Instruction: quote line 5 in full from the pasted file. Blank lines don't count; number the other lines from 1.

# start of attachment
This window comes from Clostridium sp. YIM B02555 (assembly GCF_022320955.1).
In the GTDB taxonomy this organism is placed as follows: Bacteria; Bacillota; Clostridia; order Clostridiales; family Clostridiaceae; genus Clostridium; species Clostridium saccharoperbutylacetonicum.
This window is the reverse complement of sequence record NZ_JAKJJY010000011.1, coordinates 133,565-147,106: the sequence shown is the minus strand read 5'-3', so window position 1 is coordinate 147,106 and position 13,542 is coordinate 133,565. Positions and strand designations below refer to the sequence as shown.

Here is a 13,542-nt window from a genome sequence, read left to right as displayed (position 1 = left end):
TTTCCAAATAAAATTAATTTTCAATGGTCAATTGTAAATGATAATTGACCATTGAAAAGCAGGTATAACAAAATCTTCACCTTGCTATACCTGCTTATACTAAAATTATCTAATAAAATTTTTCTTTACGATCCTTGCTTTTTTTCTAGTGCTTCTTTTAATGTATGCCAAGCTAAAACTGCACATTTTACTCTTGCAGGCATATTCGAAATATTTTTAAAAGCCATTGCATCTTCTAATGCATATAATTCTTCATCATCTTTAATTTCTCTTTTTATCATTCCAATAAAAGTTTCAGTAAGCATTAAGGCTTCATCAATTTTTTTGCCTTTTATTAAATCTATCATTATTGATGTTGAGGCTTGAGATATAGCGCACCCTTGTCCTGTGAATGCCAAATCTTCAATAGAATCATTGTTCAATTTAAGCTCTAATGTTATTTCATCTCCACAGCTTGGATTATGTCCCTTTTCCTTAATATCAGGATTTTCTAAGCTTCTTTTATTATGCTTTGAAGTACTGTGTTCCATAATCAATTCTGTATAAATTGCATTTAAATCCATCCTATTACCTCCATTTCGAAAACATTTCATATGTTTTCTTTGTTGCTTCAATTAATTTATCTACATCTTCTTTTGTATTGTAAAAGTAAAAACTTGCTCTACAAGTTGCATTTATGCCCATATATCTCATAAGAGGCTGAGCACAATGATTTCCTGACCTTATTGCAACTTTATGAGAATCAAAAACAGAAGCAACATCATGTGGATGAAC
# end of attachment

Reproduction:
TTTCCAAATAAAATTAATTTTCAATGGTCAATTGTAAATGATAATTGACCATTGAAAAGCAGGTATAACAAAATCTTCACCTTGCTATACCTGCTTATACTAAAATTATCTAATAAAATTTTTCTTTACGATCCTTGCTTTTTTTCTAGTGCTTCTTTTAATGTATGCCAAGCTAAAACTGCACATTTTACTCTTGCAGGCATATTCGAAATATTTTTAAAAGCCATTGCATCTTCTAATGCATATAATTCTTCATCATCTTTAATTTCTCTTTTTATCATTCCAATAAAAGTTTCAGTAAGCATTAAGGCTTCATCAATTTTTTTGCCTTTTATTAAATCTATCATTATTGATGTTGAGGCTTGAGATATAGCGCACCCTTGTCCTGTGAATGCCAAATCTTCAATAGAATCATTGTTCAATTTAAGCTCTAATGTTATTTCATCTCCACAGCTTGGATTATGTCCCTTTTCCTTAATATCAGGATTTTCTAAGCTTCTTTTATTATGCTTTGAAGTACTGTGTTCCATAATCAATTCTGTATAAATTGCATTTAAATCCATCCTATTACCTCCATTTCGAAAACATTTCATATGTTTTCTTTGTTGCTTCAATTAATTTATCTACATCTTCTTTTGTATTGTAAAAGTAAAAACTTGCTCTACAAGTTGCATTTATGCCCATATATCTCATAAGAGGCTGAGCACAATGATTTCCTGACCTTATTGCAACTTTATGAGAATCAAAAACAGAAGCAACATCATGTGGATGAAC